Potter has spent weeks talking up in the media his opposition to the contraceptive coverage benefit. He’s stated that he opposes the contraceptive coverage benefit because he questions “what gives [the federal government] the right to tell [him] that [he has] to [cover birth control].” But here’s the thing: he’s admitted he would not have cared if it was “Jack Daniels or birth control”—it’sthe principle. Potter’s admitted that the root issue—“the beginning and ending of the story”—is the government trying to tell him what to do. As he said, “[he’s] got more interest in good quality long underwear than [he has] in birth control pills.”
Today, during oral arguments for the preliminary injunction, his tune may change. Contrary to his many statements, his lawyers will try to convince a Michigan district court that Mr. Potter’s religious beliefs motivate his attempt to deny his employees (and their families) the comprehensive insurance they are entitled to. That’s because the claims Potter is making require a violation of religious exercise. But proving religious beliefs are at issue won’t be an easy task. When asked what particular religious belief led him to oppose the benefit, Potter said “Well, there isn’t any one particular religious belief… I find it hard to get my head around the question.”
Traveling on subways in NY, I often saw ads asking if a woman was “alone, scared, pregnant” and suggesting she call a Crisis Pregnancy Center (CPC) hotline for help. Spread throughout the city, these seemingly-innocuous English and Spanish ads often faded into the background—designed to capture your attention only if you, a friend, or family member needed help.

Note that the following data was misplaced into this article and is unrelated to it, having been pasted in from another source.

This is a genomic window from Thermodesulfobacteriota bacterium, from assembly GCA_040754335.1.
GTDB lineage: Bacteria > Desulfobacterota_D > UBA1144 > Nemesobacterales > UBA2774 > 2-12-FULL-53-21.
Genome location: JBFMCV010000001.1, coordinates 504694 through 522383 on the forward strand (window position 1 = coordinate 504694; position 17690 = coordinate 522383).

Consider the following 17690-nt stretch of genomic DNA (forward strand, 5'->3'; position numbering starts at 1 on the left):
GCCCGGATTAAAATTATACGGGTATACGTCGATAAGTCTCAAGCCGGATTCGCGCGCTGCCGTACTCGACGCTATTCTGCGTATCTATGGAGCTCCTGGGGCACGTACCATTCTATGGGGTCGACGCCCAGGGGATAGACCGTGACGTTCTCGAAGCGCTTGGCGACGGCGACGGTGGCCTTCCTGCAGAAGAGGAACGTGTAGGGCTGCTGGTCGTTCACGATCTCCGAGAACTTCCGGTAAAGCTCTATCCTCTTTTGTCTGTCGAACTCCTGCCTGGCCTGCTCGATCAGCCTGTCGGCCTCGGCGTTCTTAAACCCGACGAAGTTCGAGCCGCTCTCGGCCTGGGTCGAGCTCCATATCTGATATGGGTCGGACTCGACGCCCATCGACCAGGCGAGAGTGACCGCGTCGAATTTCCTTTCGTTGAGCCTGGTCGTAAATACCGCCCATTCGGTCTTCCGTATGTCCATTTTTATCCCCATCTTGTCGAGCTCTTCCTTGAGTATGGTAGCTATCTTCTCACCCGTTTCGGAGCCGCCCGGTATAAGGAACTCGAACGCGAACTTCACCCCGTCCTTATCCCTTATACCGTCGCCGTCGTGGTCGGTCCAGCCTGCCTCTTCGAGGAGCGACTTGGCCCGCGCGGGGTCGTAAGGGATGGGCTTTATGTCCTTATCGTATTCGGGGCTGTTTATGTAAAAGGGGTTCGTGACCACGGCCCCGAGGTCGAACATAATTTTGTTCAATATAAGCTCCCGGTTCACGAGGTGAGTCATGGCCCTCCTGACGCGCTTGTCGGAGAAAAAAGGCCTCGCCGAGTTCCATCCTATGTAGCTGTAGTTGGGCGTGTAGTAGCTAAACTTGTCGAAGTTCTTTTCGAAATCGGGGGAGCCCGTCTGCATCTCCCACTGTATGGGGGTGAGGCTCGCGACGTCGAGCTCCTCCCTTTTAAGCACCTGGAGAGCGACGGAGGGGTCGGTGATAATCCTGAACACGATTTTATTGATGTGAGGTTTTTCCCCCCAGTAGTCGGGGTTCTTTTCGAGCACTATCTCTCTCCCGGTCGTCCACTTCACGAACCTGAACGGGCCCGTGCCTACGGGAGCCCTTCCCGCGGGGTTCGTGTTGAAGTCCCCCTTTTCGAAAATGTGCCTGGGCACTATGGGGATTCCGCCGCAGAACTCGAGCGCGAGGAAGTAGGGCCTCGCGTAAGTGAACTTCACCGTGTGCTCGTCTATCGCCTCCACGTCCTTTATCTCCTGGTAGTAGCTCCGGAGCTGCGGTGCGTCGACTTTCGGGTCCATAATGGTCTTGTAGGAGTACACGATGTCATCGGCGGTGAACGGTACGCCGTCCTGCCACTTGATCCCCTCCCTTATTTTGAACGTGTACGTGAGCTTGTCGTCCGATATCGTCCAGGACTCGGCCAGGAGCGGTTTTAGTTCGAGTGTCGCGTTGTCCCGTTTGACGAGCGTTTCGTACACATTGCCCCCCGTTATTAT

Since one in two pregnancies across the U.S. is unintended, women daily face a need for reproductive healthcare that might prompt them to call one of the 2,500 to 4000 CPCs located across the country. Unfortunately, instead of offering transparent, unbiased, comprehensive information that allows a woman to make her own informed choices, CPCs adamantly advocate against abortion regardless of the woman’s life and health circumstances, and needs.
However tattered, ugly, or shocking the truth may be, only by addressing facts rather than falling back on myths can we craft solutions (be they legislative, cultural or community-based) that truly improve people’s lives.
When my coworker posed the question, why are you celebrating women being able to access preventative services without a copay, my answer was sure and simple, “Because women deserve it.”
Not everyone agrees with that statement. If the last months of public debate have shown anything, it’s that there are a wide variety of views on the women’s right to access reproductive healthcare. Some people think it is good public policy and long overdue; others think that it’s a gift or worse, immoral.
Last week at a lunch with African advocates for women’s rights, we discussed pregnancy rates in Africa and the United States. Across the continents one thing remained constant—women have better outcomes when they are able to control their fertility. They enjoy greater freedom to pursue academic studies or careers, and to plan their lives as they see fit.
Opponents to birth control have made speeches decrying the rule, hosted conferences and brought lawsuit, after lawsuit, after lawsuit... Since the lawsuits have proved to be a publicity-gaining tool, we can anticipate many more.